C: In articles about PFT, your rise to the final table at the 2000 World Series of Poker is generally described as a great triumph, and I think most people would agree. But you describe bitter disappointment with your final standing of 5th place. Do you still feel that way?
McManus: Oh, no. At the time, when you get knocked out, especially if you have the best hand, and the other player sucks out on you, it's devastating. And you feel tremendously unlucky. But it doesn't take long to realize how lucky you were to get into that spot to begin with. Nobody wins a poker tournament or makes the final table without getting very lucky and playing reasonably well. And, playing my first tournament, I was astoundingly lucky to be there.
C: I understand that your course on the literature and science of poker [at the School of the Art Institute] is in really high demand. What do you think draws artists to an academic course on poker?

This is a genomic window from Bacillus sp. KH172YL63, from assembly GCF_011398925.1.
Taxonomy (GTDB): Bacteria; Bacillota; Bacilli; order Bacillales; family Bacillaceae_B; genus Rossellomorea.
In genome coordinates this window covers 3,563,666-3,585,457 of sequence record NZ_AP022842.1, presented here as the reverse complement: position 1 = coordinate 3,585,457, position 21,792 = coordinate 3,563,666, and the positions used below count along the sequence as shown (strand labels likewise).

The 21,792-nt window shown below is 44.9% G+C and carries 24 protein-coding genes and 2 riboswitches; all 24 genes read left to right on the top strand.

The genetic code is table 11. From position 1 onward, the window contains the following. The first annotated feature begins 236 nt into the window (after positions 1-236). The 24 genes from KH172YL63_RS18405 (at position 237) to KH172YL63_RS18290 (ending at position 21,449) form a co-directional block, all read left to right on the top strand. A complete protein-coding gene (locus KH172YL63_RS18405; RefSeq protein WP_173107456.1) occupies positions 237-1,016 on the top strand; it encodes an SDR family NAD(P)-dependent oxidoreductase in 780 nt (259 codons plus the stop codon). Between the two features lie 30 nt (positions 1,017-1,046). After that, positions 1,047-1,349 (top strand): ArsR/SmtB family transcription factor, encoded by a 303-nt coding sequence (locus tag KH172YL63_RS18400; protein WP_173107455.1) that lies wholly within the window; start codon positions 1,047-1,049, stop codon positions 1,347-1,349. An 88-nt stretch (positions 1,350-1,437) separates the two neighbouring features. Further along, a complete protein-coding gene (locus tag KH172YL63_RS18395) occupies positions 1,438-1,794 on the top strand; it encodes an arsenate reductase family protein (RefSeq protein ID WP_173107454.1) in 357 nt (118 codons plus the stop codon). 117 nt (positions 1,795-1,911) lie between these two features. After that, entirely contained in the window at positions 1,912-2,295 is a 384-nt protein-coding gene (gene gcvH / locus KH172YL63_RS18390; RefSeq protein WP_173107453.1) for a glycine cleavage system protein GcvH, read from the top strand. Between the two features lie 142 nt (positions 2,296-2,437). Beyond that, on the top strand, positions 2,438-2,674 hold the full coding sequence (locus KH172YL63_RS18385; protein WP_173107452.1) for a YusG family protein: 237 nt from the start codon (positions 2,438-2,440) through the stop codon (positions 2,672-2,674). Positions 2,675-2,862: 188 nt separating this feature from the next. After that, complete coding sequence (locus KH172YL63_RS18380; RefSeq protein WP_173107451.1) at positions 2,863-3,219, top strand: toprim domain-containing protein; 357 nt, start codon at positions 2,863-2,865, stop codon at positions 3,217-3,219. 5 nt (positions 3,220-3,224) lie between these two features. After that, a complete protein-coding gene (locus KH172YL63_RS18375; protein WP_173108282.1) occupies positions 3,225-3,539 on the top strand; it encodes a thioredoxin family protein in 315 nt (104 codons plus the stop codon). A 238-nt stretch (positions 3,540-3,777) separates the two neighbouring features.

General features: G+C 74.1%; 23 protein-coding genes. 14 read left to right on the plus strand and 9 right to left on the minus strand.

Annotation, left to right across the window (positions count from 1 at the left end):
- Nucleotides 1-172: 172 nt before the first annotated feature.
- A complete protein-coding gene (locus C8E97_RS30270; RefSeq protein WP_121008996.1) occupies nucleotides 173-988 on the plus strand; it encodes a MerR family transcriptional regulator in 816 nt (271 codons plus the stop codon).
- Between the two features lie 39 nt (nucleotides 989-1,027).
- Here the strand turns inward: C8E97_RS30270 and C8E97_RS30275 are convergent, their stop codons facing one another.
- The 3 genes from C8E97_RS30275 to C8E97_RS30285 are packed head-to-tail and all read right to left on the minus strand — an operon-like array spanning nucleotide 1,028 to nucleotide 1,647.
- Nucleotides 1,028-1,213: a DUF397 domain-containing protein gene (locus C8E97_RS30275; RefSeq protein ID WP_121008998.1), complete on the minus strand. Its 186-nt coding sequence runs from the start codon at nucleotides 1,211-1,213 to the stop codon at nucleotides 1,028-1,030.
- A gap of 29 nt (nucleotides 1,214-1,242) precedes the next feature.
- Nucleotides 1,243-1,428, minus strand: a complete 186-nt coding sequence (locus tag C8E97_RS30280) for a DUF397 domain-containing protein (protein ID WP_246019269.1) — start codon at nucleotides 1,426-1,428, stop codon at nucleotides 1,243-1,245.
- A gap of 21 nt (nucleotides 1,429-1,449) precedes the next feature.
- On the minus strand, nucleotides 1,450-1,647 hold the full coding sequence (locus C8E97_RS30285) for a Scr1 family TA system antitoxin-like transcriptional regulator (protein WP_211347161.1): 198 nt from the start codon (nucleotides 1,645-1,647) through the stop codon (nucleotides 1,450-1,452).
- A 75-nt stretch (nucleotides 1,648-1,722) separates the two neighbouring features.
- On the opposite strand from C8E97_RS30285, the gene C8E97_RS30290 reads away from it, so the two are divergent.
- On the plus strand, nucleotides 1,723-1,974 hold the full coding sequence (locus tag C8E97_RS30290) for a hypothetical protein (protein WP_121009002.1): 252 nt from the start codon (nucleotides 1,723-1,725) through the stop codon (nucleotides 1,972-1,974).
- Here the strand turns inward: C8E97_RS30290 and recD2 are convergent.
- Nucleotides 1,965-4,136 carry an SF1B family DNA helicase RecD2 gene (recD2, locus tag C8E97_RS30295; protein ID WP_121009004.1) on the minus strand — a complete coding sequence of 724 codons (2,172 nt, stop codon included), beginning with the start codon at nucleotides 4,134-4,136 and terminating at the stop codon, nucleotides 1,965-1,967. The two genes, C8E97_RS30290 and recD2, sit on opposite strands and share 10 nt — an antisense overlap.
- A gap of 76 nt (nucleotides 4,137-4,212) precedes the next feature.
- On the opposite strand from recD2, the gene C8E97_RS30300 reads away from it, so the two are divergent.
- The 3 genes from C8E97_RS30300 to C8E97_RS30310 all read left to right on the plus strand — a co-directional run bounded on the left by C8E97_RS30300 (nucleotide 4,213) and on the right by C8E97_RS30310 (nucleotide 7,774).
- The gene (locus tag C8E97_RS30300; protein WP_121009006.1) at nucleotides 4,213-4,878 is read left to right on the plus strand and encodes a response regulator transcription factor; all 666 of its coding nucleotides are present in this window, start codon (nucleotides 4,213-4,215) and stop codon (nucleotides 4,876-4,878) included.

McManus: Well, you know, people of all ages are playing the game, and certainly college students are included in that group. We look at the art of poker as well—-you know, we look at old playing card decks, and part of the coursework requires [students] to make poker-related art. I don't know exactly what other teachers are doing, but it's not an academic-feeling course. Also, you can learn how to do something better that is fairly lucrative. So I think, among the appeals are the entertainment value of the literature that we read, and also the instructional value. You are a dramatically better poker player at the end of the course than you are at the beginning.
C: What does Chicago mean to you as a writer?